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1 Suzanna Smith and Jennifer E. Gove2 1. This document is Fact Sheet FCS 2083, a series of the Department of Family, Youth and Community Sciences, Florida Cooperative Extension Service, Institute of Food and Agricultural Sciences, University of Florida. First published: November 1991. Revised: August 2005. Reviewed November 2009. Please visit the EDIS Web site at http://edis.ifas.ufl.edu 2. Suzanna Smith, associate professor, Human Development, and Jennifer E. Gove, coordinator, Academic Programs, both of the Department of Family, Youth and Community Sciences, Cooperative Extension Service, Institute of Food and Agricultural Sciences, University of Florida, Gainesville FL 32611. Appreciation is given to Jeff Dwyer, associate professor, College of Nursing, and Associate Research Scientist, Center for Health Policy Research, for his review and helpful comments. Are you a caregiver of a frail family member who needs some kind of assistance with his or her daily activities? Sometimes caregivers: Feel overwhelmed by the demands of caregiving; Find it difficult to spend time with and enjoy friends and family; Have little time left for hobbies, exercise, or other activities; or Feel irritable, sad, or lonely at times. If this sounds familiar, you may be experiencing caregiver burden or stress. This publication provides guidelines for managing stress, maintaining health, and getting the help that is needed to better enjoy all parts of your life. Caregivers who are faced with the many demands of providing care often experience caregiver burden. This term refers to the feeling that caregiving has had a negative impact on the caregivers emotional or physical health and financial status. For example, some caregivers find that the demands of caregiving lower their time and energy for personal interests and friendships. Caregivers may also leave their jobs to care for a family member. They may be worried about meeting household expenses due to the cost of medical care. These life changes may last as long as the caregiver's assistance is needed. In contrast to burden, stress refers to feelings of being pressured, fatigued, and depressed. Stress is the short-term, emotional response to caregiving situations. For example, a caregiver may experience stress when they must cancel an outing with friends if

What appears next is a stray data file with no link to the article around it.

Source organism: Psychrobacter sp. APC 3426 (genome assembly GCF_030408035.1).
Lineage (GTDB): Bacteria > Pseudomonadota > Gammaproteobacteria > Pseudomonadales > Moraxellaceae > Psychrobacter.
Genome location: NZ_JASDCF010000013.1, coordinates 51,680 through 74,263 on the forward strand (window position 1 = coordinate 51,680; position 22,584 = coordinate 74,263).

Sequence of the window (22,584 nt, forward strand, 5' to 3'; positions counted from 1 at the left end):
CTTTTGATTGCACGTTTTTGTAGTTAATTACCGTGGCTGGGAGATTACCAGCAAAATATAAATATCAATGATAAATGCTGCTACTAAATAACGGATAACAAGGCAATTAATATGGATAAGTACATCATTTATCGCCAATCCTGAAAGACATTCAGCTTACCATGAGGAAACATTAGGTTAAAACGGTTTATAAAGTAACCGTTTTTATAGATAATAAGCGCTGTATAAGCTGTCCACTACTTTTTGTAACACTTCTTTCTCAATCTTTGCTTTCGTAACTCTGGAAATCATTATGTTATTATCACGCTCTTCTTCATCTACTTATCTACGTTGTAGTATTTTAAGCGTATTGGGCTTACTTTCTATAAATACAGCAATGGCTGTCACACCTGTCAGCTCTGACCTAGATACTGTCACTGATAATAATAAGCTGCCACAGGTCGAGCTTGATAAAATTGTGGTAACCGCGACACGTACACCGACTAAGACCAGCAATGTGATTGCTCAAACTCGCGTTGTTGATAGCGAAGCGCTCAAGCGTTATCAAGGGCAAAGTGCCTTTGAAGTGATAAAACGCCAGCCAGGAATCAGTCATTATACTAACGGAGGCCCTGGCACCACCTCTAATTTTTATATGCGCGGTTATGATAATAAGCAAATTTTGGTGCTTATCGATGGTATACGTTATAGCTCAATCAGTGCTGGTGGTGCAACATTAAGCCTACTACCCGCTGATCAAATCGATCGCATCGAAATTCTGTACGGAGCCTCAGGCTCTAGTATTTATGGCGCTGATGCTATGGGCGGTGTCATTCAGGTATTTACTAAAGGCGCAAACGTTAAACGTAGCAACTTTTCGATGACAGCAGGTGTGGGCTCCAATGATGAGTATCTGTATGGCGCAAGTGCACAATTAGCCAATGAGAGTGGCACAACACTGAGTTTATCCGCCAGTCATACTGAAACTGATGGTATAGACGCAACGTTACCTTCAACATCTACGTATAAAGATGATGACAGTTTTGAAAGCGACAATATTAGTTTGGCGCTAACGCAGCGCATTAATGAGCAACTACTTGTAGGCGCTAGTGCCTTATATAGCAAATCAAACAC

Guidelines for Caregivers 2 their mentally impaired elder is particularly confused or upset that day. Burden, however, refers to the long-term impact of this situation on the caregiver's life. The burdened caregiver might think, "Caring for Sam means I just don't have a social life any more." Despite the difficulties of providing care, there are steps the caregiver can take to reduce stress and to cope with burden. These steps include managing stress, maintaining health, and reaching out. These steps will help you, the caregiver, reduce the demands of caregiving so that you can enjoy other aspects of your life. Caregiving is a difficult job. In many ways it can be rewarding. Caregivers feel a deep sense of caring, love and pride. They may also feel angry at the many demands on their time. They grieve that the older person is not the same anymore. They feel burdened by financial pressures. Caregivers may feel unappreciated for all of the many things they do. These feelings are normal. Feelings of anger, frustration, or helplessness do not mean that you, as a caregiver, love your relative less. Recognizing and accepting all these feelings is a necessary step in resolving problems, reducing stress, and preventing physical and emotional problems. Caregivers sometimes expect too much of themselves and are constantly worried about neglecting others. They may not recognize feelings of stress or burden in themselves, and, in the long run, harm their own physical and emotional health. The first step toward managing stress is to be aware of it. Try monitoring your stress with the stress symptoms checklist. headaches fatigue insomnia weight change digestive upsets increased use of alcohol, drugs, tobacco neck and shoulders tighten anxiety mood swings crying spells irritability depression forgetfulness